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CS 395T: Topics in Multicore Programming. University of Texas, Austin Fall 2009. Administration. Instructors: Keshav Pingali (CS,ICES) 4.126A ACES Email: [email protected] TA: Aditya Rawal Email: [email protected] Prerequisites. Course in computer architecture

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CS 395T: Topics in Multicore Programming

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Cs 395t topics in multicore programming

CS 395T:Topics in Multicore Programming

University of Texas, Austin

Fall 2009


Administration

Administration

  • Instructors:

    • Keshav Pingali (CS,ICES)

      • 4.126A ACES

      • Email: [email protected]

  • TA:

    • Aditya Rawal

      • Email: [email protected]


Prerequisites

Prerequisites

  • Course in computer architecture

    • (e.g.) book by Hennessy and Patterson

  • Course in compilers

    • (e.g.) book by Allen and Kennedy

  • Self-motivation

    • willingness to learn on your own to fill in gaps in your knowledge


Course material

Course Material

  • All course material in online at this URL:

    http://www.cs.utexas.edu/~pingali/CS395T/2009fa/

  • Lots of material on the web

    • you are encouraged to find and study relevant material on your own

    • if you find a really useful paper or webpage for some topic, let me know


Why study parallel programming

Why study parallel programming?

  • Fundamental ongoing change in computer industry

  • Until recently: Moore’s law(s)

    • Number of transistors on chip double every 1.5 years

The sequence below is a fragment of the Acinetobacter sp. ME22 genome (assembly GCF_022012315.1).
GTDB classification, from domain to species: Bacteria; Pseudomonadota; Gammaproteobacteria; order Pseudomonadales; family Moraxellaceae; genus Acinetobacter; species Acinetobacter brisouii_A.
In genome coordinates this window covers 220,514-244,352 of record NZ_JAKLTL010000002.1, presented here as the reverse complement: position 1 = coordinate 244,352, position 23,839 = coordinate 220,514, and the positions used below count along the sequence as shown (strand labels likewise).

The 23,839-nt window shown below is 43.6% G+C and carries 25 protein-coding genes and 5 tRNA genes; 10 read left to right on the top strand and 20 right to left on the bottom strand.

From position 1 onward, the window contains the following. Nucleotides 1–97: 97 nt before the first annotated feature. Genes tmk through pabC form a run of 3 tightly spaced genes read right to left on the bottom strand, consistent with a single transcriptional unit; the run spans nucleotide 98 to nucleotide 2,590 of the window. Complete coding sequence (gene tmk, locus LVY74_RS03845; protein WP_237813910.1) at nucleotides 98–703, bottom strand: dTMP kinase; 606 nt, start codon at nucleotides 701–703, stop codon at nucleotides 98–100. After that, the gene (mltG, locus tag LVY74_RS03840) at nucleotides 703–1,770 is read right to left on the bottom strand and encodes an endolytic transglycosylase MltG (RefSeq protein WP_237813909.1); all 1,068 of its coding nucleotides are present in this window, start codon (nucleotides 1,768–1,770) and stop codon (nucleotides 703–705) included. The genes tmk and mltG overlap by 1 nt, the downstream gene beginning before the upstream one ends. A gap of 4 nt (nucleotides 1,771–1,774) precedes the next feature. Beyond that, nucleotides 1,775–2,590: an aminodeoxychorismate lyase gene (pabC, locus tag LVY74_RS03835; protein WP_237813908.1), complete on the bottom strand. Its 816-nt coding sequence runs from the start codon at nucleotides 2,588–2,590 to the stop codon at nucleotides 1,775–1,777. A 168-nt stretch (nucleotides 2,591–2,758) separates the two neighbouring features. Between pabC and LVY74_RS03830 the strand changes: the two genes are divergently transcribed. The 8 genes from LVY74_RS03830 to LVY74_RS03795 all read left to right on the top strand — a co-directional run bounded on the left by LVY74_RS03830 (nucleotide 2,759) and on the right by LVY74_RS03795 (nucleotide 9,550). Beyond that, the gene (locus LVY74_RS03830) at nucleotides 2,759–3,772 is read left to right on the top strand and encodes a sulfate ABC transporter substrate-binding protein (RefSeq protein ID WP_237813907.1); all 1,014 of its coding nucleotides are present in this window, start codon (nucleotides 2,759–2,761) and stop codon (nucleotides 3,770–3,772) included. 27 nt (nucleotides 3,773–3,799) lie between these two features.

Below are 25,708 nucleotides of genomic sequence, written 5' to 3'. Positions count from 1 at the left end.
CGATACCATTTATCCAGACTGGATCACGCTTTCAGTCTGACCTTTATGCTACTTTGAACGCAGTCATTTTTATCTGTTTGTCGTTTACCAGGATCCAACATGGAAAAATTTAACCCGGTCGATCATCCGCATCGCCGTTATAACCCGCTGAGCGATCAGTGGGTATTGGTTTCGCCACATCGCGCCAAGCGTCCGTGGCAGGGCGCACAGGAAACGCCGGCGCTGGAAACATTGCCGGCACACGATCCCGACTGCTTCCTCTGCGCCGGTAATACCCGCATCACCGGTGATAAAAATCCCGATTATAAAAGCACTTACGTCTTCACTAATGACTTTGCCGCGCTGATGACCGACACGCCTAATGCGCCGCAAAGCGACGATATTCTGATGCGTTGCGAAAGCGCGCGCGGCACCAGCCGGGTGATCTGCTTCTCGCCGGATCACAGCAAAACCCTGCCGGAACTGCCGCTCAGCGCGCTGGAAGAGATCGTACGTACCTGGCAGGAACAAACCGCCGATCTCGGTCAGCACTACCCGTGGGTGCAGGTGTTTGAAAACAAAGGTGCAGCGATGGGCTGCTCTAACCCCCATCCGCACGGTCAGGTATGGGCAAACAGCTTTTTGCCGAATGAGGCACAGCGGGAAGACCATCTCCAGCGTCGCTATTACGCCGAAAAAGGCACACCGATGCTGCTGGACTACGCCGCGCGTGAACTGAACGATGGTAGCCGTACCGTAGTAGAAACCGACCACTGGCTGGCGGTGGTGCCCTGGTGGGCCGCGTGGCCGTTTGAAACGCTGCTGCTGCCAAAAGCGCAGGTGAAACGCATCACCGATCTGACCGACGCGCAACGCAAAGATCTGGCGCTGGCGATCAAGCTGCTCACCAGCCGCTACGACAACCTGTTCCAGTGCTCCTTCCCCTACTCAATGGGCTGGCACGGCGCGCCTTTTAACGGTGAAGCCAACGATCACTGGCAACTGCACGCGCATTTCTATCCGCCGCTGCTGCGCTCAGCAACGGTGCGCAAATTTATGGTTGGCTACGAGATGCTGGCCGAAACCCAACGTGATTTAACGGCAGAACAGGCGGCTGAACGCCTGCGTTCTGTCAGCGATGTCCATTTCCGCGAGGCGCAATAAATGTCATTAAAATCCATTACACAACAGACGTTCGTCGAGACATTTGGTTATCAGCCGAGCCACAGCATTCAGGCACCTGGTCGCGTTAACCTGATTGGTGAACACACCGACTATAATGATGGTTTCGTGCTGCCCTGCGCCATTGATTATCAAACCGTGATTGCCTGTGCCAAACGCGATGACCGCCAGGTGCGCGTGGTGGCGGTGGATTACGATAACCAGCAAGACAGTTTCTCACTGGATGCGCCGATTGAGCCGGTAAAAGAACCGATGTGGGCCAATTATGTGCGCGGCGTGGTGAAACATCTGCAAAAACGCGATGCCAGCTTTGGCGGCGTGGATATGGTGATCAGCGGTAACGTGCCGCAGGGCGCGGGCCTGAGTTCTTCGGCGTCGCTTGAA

• Transistors used to build complex, superscalar processors, deep pipelines, etc. to exploit instruction-level parallelism (ILP)

    • Processor frequency doubles every 1.5 years

      • Speed goes up by factor of 10 roughly every 5 years

         Many programs ran faster if you just waited a while.

  • Fundamental change

    • Micro-architectural innovations for exploiting ILP are reaching limits

    • Clock speeds are not increasing any more because of power problems

       Programs will not run any faster if you wait.

  • Let us understand why.

Gordon Moore


1 micro architectural approaches to improving processor performance

(1) Micro-architectural approaches to improving processor performance

  • Add functional units

    • Superscalar is known territory

    • Diminishing returns for adding more functional blocks

    • Alternatives like VLIW have been considered and rejected by the market

  • Wider data paths

    • Increasing bandwidth between functional units in a core makes a difference

      • Such as comprehensive 64-bit design, but then where to?

(from Paul Teisch, AMD)


1 micro architectural approaches contd

(1) Micro-architectural approaches (contd.)

  • Deeper pipeline

    • Deeper pipeline buys frequency at expense of increased branch mis-prediction penalty and cache miss penalty

    • Deeper pipelines => higher clock frequency => more power

    • Industry converging on middle ground…9 to 11 stages

      • Successful RISC CPUs are in the same range

  • More cache

    • More cache buys performance until working set of program fits in cache

    • Exploiting caches requires help from programmer/compiler as we will see


2 processor clock speeds

(2) Processor clock speeds

Increase in clock rate

  • Old picture:

    • Processor clock frequency doubled every 1.5 years

  • New picture:

    • Power problems limit further increases in clock frequency (see next couple of slides)